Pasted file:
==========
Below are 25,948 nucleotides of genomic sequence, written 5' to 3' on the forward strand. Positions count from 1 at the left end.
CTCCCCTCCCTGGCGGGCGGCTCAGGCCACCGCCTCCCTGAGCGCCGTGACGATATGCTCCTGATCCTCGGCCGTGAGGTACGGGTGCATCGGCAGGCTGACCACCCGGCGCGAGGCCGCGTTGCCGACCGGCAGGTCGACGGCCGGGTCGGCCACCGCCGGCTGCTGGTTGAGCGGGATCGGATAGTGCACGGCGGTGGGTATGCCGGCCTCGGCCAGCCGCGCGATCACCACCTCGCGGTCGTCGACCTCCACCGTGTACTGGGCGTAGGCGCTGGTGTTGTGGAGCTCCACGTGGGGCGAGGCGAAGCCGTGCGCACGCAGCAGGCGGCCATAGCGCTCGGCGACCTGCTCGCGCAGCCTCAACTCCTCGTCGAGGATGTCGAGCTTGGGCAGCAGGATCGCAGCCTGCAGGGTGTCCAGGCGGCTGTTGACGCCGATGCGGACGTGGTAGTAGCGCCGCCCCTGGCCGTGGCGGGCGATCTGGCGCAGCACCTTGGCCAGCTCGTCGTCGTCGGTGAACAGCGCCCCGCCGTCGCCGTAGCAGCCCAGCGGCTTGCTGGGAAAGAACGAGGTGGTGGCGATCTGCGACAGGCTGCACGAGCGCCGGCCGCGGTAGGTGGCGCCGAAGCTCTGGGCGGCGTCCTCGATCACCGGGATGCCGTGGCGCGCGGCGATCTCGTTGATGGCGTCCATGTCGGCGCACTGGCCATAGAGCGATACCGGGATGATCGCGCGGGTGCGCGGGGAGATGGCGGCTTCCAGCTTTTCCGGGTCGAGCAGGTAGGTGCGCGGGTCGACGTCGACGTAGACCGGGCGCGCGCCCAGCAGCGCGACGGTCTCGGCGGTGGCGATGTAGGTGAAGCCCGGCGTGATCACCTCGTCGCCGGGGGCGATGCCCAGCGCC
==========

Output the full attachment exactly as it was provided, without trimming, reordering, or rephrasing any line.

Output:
Below are 25,948 nucleotides of genomic sequence, written 5' to 3' on the forward strand. Positions count from 1 at the left end.
CTCCCCTCCCTGGCGGGCGGCTCAGGCCACCGCCTCCCTGAGCGCCGTGACGATATGCTCCTGATCCTCGGCCGTGAGGTACGGGTGCATCGGCAGGCTGACCACCCGGCGCGAGGCCGCGTTGCCGACCGGCAGGTCGACGGCCGGGTCGGCCACCGCCGGCTGCTGGTTGAGCGGGATCGGATAGTGCACGGCGGTGGGTATGCCGGCCTCGGCCAGCCGCGCGATCACCACCTCGCGGTCGTCGACCTCCACCGTGTACTGGGCGTAGGCGCTGGTGTTGTGGAGCTCCACGTGGGGCGAGGCGAAGCCGTGCGCACGCAGCAGGCGGCCATAGCGCTCGGCGACCTGCTCGCGCAGCCTCAACTCCTCGTCGAGGATGTCGAGCTTGGGCAGCAGGATCGCAGCCTGCAGGGTGTCCAGGCGGCTGTTGACGCCGATGCGGACGTGGTAGTAGCGCCGCCCCTGGCCGTGGCGGGCGATCTGGCGCAGCACCTTGGCCAGCTCGTCGTCGTCGGTGAACAGCGCCCCGCCGTCGCCGTAGCAGCCCAGCGGCTTGCTGGGAAAGAACGAGGTGGTGGCGATCTGCGACAGGCTGCACGAGCGCCGGCCGCGGTAGGTGGCGCCGAAGCTCTGGGCGGCGTCCTCGATCACCGGGATGCCGTGGCGCGCGGCGATCTCGTTGATGGCGTCCATGTCGGCGCACTGGCCATAGAGCGATACCGGGATGATCGCGCGGGTGCGCGGGGAGATGGCGGCTTCCAGCTTTTCCGGGTCGAGCAGGTAGGTGCGCGGGTCGACGTCGACGTAGACCGGGCGCGCGCCCAGCAGCGCGACGGTCTCGGCGGTGGCGATGTAGGTGAAGCCCGGCGTGATCACCTCGTCGCCGGGGGCGATGCCCAGCGCC